A small dog was killed by a group of coyotes in Brackendale this week, confirmed the District of Squamish. The pet was reportedly “snatched” by a coyote on Friday afternoon, July 21 while the owner was walking her dogs on the Ray Peters Trail across from the Brackendale landfill. There were reportedly three coyotes involved in the fatal attack.
The Whistler Chamber of Commerce will be competing on the global stage this September as part of the 2017 World Chambers Competition. Last week, the chamber was named as a finalist in the “Best Education and Training Project” category of the international competition for its Whistler Experience training program. The local chamber was selected from 53 applications worldwide representing 27 different countries.
In a ceremony at Olympic Plaza this week, 60 people were sworn in as new Canadian citizens. Around 150 people were on hand for the event. "This is one of the proudest days of my life!" exclaimed Tony Twort, who wore a tie emblazoned with dozens of tiny Canadian flags. A ski instructor for Whistler-Blackcomb, Twort lives in Whistler with his wife Hazel Boyd, who was also sworn in. Charmaine Crooks, a five-time Olympian and Order of Canada Recipient led the July 19 ceremony.
Muck Rack makes it simple to find people, tweets, or articles that mention any name, keyword, company, hashtag etc. We've compiled this guide to help you make the most of your search.
Selecting a term
Start searching tweets, articles from media outlets, articles mentioned in tweets, journalists'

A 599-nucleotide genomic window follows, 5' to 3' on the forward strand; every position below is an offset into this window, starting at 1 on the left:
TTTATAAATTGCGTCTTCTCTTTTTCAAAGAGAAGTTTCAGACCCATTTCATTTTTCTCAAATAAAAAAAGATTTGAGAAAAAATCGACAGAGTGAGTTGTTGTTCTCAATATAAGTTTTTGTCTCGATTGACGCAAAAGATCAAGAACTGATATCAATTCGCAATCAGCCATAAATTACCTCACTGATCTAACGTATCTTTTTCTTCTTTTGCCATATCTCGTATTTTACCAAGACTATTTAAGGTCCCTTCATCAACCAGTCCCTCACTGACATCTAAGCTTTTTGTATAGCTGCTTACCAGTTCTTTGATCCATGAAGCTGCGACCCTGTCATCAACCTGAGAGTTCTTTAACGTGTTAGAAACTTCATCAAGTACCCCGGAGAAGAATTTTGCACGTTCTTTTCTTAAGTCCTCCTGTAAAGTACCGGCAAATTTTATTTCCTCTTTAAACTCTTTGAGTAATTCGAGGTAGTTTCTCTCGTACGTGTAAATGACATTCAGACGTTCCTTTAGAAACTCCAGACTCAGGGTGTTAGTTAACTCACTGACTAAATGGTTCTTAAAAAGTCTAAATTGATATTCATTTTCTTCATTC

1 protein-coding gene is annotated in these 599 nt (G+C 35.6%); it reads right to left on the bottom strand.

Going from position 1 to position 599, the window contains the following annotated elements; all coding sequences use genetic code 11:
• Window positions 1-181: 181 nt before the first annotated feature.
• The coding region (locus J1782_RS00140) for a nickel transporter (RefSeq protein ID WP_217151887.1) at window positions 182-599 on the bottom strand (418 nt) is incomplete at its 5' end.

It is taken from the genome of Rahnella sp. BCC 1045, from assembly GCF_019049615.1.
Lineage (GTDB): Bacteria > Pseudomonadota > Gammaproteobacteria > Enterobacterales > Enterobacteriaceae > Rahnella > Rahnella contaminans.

names, titles and bios with some suggested searches:
Companies or Topics (e.g. iPhone, Microsoft)
Phrases (e.g. "cloud computing") — use quotes to keep the terms together
Twitter handles (e.g. @username) — returns those who have mentioned or replied to
Names (e.g. "David Pogue")
Hashtags (e.g. #sxsw, #london2012)
Bio details (e.g. vegan, Olympics, father)
Muck Rack's Advanced Search allows for many boolean operators.
Find results that mention multiple specified terms, use AND or
+. For example, ensure each result contains both Elon Musk and Mark Zuckerberg by
searching Obama AND Romney or Obama + Romney.
Use the operators OR or , to broaden your search when you'd like either of
multiple terms to appear in results. (This is the default behavior of our search when no operators
are used.) For example, search for democrat OR republican to find results that refer to
Democrats and/or Republicans.
Use NOT or - to subtract results from your search. For
example, searching Disney will yield results about the Walt Disney Company as well as Walt Disney
World Resort. To exclude mentions of Disney World, search for Disney -World or Disney
When using one of these operators with a phrase, enclose it in quotation marks. For example, you can
find results about smartphones excluding Apple's iPhone 4S by searching smartphone -"iPhone
Exact case matching or punctuation
If you're searching for a brand name or keyword that relies on specific punctuation marks or capitalization, you can
find results that match your exact query by adding matchcase: before the keyword you're searching for, like matchcase:E*TRADE .
Use parentheses to separate multiple
boolean phrases. For example, to find journalists talking about having fun in Disney World or
Disneyland, search for ("disney world" OR disneyland) AND fun.
An asterisk can be used to search for any variation of a root word truncated by the asterisk. For example, searching for admin* will return results for administrator, administration, administer, administered, etc.
A near operator is an AND operator where you can control the distance between the words. You can vary the distance the near operation uses by adding a forward slash and number (between 0-99) such as strawberries NEAR/10 "whipped cream", which means the strawberries must exist within 10 words of "whipped cream".